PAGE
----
- by Elaine Isaak
Ya know, I like magic as much as the next person. . . no, I think I have to take that back. I don’t like magic when it’s just a big special effects show. I like magic to be fully integrated with the plot and characters of the book. I don’t need to know how it works, as long as I’m confident it works in a consistent way, and that the author has developed that way in the privacy of his or her own mind. And yes, as far as I’m concerned, “Magic, do as you will!” is consistent.
But I am here today to complain about the authors who solve problems in their books by throwing magic at them. Random, fun, happy magic. Look, here’s a little more magic! Hey, the reader will never notice if I add a pinch more magic!I just finished reading this book in which two girls are being secretly trained in magic by their governess, and the book starts with constant concern about what will happen if they get caught. The implication is that they live in a society that either doesn’t believe in magic, or that imposes severe punishments for its use. By the end of the book, it turns out the little brother also has magic (despite our being told that magic is rare in men in this era), the love interest has magic, the governess’s love interest has magic, and the mother has known all along that they’re all magical and doesn’t mind at all. Oh–and now the queen and most of her court knows they are magic and nobody cares.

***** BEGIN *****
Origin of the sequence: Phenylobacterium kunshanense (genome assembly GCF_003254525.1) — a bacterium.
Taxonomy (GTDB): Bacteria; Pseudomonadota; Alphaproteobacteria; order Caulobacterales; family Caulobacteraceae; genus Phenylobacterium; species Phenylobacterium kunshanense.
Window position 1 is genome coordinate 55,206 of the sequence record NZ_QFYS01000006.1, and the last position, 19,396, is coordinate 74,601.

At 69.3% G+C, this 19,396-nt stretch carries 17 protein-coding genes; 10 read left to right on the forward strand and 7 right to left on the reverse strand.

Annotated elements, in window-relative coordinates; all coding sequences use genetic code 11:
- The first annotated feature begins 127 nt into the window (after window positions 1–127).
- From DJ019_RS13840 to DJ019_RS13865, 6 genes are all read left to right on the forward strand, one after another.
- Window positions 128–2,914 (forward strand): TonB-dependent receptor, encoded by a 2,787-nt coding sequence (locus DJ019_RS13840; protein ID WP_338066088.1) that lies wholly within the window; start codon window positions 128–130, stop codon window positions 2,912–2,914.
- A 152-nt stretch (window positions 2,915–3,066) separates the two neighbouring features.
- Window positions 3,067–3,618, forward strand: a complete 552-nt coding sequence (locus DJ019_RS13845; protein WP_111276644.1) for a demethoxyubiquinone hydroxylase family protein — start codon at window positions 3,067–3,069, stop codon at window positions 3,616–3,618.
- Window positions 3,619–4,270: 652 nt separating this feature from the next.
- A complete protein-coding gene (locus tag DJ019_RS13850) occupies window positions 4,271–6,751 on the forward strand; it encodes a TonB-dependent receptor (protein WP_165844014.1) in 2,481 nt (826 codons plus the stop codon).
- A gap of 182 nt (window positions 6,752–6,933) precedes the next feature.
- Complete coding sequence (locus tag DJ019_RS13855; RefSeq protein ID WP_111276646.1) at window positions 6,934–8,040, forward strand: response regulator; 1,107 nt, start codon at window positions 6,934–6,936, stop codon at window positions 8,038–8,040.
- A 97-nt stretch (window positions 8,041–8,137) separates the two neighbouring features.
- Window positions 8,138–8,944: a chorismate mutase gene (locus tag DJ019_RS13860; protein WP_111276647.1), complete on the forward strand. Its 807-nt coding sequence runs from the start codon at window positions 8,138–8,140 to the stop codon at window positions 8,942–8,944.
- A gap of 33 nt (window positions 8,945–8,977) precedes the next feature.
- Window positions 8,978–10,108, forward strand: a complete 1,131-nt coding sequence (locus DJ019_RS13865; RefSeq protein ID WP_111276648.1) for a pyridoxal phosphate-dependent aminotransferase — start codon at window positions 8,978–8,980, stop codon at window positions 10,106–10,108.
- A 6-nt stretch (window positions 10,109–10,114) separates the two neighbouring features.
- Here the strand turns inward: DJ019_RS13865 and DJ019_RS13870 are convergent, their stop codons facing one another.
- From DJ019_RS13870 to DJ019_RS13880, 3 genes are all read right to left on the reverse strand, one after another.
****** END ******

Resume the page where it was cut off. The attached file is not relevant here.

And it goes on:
Not only is this a few too many secret magic users for me in a relatively small scope (the proportion of named character magic users seemed to explode as the book wore on), but the constraint on the use of magic was supposed to be societal pressure against it. Big Secret! Don’t tell!! Don’t reveal your talent!!! In the end, it doesn’t matter. Either, the girls are naive and foolish (which makes them less sympathetic) or the author just wanted to keep secrets, but didn’t want there to be any actual social cost to magic.
Social cost is a huge factor in many behaviors. Wear the right clothes. Behave the right way, at least in public. Thankfully here in the American present, we don’t have literal punishments for a lot of the behaviors once viewed in a poor light. Let’s not forget that Joan of Arc was burned, in large part, for her recalcitrance about wearing the wrong clothes–men’s. If you set up this kind of dynamic in the society of the book, it creates a lot of useful tension–don’t blow it all by having it turn out to be no big deal! Hearing voices again, Joan? Don’t worry about it.
Part of the delight in setting up such a society is the idea that the reader is sharing in the delicious, and dangerous, secret of magic. If everyone has it, and everyone knows about it, the fun evaporates along with the secrecy. Play the magic card a little closer to the chest.